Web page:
An inspiring story about the late 1970s when music really did change the world

A new documentary film takes a look back to the musical movement to tackle the rise of racism in Britain in the late 1970s.

Group of youths at concert.
White Riot tells the story of a late 1970s youth movement. Photo: Syd Shelton.

White Riot is a film by Rubika Shah and takes its name from a track on The Clash’s eponymous first album which was recorded in CBS Studios, Whitfield Street, Fitzrovia in 1977.

The Clash were central to the Rock Against Racism movement that was created in response to a racist rant from Eric Clapton at a concert in August 1976. His outburst came at a time when The National Front, a far-right and fascist political party, was gaining strength, and Conservative politician Enoch Powell was pushing an anti-immigrant agenda.

Photographer Red Saunders wrote to the music press calling for music to be a force for good against racism. The three weeklies NME, Melody Maker, and Sounds all published the letter.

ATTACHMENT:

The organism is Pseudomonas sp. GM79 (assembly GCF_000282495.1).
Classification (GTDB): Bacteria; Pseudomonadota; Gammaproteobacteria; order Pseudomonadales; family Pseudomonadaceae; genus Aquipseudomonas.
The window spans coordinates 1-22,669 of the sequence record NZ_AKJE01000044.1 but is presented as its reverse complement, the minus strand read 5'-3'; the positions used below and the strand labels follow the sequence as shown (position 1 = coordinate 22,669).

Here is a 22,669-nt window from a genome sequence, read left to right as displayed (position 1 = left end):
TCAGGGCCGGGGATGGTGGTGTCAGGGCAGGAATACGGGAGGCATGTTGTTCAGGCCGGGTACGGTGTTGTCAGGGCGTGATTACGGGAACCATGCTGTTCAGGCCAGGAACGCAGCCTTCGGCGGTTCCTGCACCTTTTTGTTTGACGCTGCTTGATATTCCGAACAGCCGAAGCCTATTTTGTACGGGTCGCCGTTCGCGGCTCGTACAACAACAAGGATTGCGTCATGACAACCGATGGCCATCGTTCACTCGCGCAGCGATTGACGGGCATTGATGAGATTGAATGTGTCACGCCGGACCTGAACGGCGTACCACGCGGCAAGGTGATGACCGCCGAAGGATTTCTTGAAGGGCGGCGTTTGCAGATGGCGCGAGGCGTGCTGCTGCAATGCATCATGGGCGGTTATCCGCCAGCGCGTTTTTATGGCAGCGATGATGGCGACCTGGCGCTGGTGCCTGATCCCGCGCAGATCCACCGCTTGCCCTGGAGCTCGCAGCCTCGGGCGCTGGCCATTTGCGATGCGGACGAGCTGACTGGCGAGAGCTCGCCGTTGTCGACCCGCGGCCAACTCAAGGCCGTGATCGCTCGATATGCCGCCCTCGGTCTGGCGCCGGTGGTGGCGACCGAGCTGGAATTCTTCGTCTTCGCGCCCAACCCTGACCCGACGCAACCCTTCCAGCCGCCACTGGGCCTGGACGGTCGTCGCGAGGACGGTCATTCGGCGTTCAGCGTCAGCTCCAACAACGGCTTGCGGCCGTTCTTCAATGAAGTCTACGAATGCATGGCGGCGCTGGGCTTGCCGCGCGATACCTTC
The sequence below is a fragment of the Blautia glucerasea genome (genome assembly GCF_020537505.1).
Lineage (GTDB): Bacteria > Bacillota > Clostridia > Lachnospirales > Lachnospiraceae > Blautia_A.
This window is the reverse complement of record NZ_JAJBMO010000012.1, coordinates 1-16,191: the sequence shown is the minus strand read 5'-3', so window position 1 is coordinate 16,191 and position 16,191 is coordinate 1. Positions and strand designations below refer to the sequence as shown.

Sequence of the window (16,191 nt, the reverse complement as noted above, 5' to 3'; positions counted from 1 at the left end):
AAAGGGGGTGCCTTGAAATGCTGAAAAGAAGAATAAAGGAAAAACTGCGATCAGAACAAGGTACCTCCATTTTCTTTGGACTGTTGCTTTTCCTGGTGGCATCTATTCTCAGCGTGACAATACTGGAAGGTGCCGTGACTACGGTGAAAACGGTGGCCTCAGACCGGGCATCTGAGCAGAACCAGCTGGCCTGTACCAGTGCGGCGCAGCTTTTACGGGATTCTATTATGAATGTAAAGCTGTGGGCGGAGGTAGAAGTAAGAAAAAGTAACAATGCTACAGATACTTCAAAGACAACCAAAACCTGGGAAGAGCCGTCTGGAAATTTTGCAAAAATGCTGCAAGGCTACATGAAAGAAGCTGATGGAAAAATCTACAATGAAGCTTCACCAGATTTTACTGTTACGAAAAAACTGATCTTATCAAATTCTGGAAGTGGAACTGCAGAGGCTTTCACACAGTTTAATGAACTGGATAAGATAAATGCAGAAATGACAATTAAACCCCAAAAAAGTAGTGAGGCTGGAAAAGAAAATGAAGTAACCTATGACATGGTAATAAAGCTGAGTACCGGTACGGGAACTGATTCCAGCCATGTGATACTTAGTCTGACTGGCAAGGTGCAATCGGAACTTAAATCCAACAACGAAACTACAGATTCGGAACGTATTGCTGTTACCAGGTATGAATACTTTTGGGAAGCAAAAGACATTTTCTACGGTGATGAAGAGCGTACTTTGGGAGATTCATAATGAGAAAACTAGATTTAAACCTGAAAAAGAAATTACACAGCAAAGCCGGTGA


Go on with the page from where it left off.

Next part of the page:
Saunders was overwhelmed with support and a group of like-minded individuals turned words into action and created Rock Against Racism (RAR) and a fanzine, Temporary Hoarding which spoke directly to the youth, by reporting on stories and issues that the mainstream British media was ignoring such as immigration, the Catholic side of the Northern Ireland conflict, and the police’s controversial “suspected persons” (sus) powers.

The National Front struck back attacking RAR supporters and petrol-bombing their office. But RAR spreads across the UK and into Europe, becoming a grassroots youth movement. In the summer of 1978, The Clash, Steel Pulse, and Tom Robinson headlined the famous gig in East London’s Victoria Park.

Shah says it was a time when music really did change the world. She wanted to take a look back to its origins and tell the story using archive material.

“What I found is that amongst all the hatred of that era, a small counter-culture movement — Rock Against Racism — began in a print shop in East London. It was an outlet for young people to share their views. They believed in equality — and music, punk and graphics were their weapon.

“So much of today’s politics mirrors that of the late 1970s. White Riot is an inspiring story about youth culture making a difference.”

White Riot is showing at the Curzon Bloomsbury, nationally, and online from Friday 18 September 2020.